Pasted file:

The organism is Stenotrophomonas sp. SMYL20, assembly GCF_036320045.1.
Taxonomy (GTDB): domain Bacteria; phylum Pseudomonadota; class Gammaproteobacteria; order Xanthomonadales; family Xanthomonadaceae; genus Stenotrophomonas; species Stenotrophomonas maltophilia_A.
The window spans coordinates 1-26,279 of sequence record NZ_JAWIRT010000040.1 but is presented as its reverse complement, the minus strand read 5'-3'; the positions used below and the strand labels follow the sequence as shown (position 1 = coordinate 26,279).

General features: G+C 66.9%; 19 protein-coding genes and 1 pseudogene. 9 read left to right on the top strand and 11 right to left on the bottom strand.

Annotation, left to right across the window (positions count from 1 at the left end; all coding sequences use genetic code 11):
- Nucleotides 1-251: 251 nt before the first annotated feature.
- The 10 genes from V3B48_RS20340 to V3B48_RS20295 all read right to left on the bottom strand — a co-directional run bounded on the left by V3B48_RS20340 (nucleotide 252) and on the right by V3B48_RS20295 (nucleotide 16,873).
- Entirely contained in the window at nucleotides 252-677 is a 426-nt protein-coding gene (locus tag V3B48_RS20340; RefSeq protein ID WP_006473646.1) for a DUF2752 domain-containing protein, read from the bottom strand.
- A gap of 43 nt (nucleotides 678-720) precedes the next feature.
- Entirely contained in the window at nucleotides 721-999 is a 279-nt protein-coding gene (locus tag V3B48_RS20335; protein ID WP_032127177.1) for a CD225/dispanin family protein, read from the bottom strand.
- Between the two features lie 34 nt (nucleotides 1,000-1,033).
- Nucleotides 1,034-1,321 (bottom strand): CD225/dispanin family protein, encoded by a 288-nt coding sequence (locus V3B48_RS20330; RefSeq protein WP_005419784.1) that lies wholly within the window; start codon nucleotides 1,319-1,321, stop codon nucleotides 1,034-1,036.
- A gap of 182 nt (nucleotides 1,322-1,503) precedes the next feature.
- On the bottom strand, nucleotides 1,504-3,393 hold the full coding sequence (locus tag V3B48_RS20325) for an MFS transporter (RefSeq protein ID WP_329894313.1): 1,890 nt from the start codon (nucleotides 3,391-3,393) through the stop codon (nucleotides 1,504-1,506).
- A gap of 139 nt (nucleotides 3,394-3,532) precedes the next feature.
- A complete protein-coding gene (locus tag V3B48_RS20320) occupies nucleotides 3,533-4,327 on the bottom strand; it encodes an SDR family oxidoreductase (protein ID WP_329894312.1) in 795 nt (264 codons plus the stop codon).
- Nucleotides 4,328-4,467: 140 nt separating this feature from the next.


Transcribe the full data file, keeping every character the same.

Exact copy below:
The organism is Stenotrophomonas sp. SMYL20, assembly GCF_036320045.1.
Taxonomy (GTDB): domain Bacteria; phylum Pseudomonadota; class Gammaproteobacteria; order Xanthomonadales; family Xanthomonadaceae; genus Stenotrophomonas; species Stenotrophomonas maltophilia_A.
The window spans coordinates 1-26,279 of sequence record NZ_JAWIRT010000040.1 but is presented as its reverse complement, the minus strand read 5'-3'; the positions used below and the strand labels follow the sequence as shown (position 1 = coordinate 26,279).

General features: G+C 66.9%; 19 protein-coding genes and 1 pseudogene. 9 read left to right on the top strand and 11 right to left on the bottom strand.

Annotation, left to right across the window (positions count from 1 at the left end; all coding sequences use genetic code 11):
- Nucleotides 1-251: 251 nt before the first annotated feature.
- The 10 genes from V3B48_RS20340 to V3B48_RS20295 all read right to left on the bottom strand — a co-directional run bounded on the left by V3B48_RS20340 (nucleotide 252) and on the right by V3B48_RS20295 (nucleotide 16,873).
- Entirely contained in the window at nucleotides 252-677 is a 426-nt protein-coding gene (locus tag V3B48_RS20340; RefSeq protein ID WP_006473646.1) for a DUF2752 domain-containing protein, read from the bottom strand.
- A gap of 43 nt (nucleotides 678-720) precedes the next feature.
- Entirely contained in the window at nucleotides 721-999 is a 279-nt protein-coding gene (locus tag V3B48_RS20335; protein ID WP_032127177.1) for a CD225/dispanin family protein, read from the bottom strand.
- Between the two features lie 34 nt (nucleotides 1,000-1,033).
- Nucleotides 1,034-1,321 (bottom strand): CD225/dispanin family protein, encoded by a 288-nt coding sequence (locus V3B48_RS20330; RefSeq protein WP_005419784.1) that lies wholly within the window; start codon nucleotides 1,319-1,321, stop codon nucleotides 1,034-1,036.
- A gap of 182 nt (nucleotides 1,322-1,503) precedes the next feature.
- On the bottom strand, nucleotides 1,504-3,393 hold the full coding sequence (locus tag V3B48_RS20325) for an MFS transporter (RefSeq protein ID WP_329894313.1): 1,890 nt from the start codon (nucleotides 3,391-3,393) through the stop codon (nucleotides 1,504-1,506).
- A gap of 139 nt (nucleotides 3,394-3,532) precedes the next feature.
- A complete protein-coding gene (locus tag V3B48_RS20320) occupies nucleotides 3,533-4,327 on the bottom strand; it encodes an SDR family oxidoreductase (protein ID WP_329894312.1) in 795 nt (264 codons plus the stop codon).
- Nucleotides 4,328-4,467: 140 nt separating this feature from the next.